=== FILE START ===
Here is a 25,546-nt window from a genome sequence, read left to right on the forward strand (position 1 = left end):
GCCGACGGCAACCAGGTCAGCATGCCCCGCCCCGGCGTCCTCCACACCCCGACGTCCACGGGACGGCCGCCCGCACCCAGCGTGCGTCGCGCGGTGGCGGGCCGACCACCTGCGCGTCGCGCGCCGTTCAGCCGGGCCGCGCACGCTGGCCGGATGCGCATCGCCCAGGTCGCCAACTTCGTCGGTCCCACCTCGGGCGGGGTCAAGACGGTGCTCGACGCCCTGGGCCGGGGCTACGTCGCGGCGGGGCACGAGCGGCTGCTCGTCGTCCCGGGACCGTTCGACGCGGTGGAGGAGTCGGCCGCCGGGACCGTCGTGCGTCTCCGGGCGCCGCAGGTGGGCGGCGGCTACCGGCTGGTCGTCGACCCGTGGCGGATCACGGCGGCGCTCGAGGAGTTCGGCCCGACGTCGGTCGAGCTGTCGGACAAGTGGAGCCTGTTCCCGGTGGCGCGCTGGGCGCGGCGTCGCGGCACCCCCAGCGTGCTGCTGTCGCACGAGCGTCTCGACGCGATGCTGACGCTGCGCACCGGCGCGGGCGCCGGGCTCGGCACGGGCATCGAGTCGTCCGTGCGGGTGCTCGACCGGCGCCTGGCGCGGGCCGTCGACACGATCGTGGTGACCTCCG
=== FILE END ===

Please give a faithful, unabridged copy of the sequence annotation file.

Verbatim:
Here is a 25,546-nt window from a genome sequence, read left to right on the forward strand (position 1 = left end):
GCCGACGGCAACCAGGTCAGCATGCCCCGCCCCGGCGTCCTCCACACCCCGACGTCCACGGGACGGCCGCCCGCACCCAGCGTGCGTCGCGCGGTGGCGGGCCGACCACCTGCGCGTCGCGCGCCGTTCAGCCGGGCCGCGCACGCTGGCCGGATGCGCATCGCCCAGGTCGCCAACTTCGTCGGTCCCACCTCGGGCGGGGTCAAGACGGTGCTCGACGCCCTGGGCCGGGGCTACGTCGCGGCGGGGCACGAGCGGCTGCTCGTCGTCCCGGGACCGTTCGACGCGGTGGAGGAGTCGGCCGCCGGGACCGTCGTGCGTCTCCGGGCGCCGCAGGTGGGCGGCGGCTACCGGCTGGTCGTCGACCCGTGGCGGATCACGGCGGCGCTCGAGGAGTTCGGCCCGACGTCGGTCGAGCTGTCGGACAAGTGGAGCCTGTTCCCGGTGGCGCGCTGGGCGCGGCGTCGCGGCACCCCCAGCGTGCTGCTGTCGCACGAGCGTCTCGACGCGATGCTGACGCTGCGCACCGGCGCGGGCGCCGGGCTCGGCACGGGCATCGAGTCGTCCGTGCGGGTGCTCGACCGGCGCCTGGCGCGGGCCGTCGACACGATCGTGGTGACCTCCG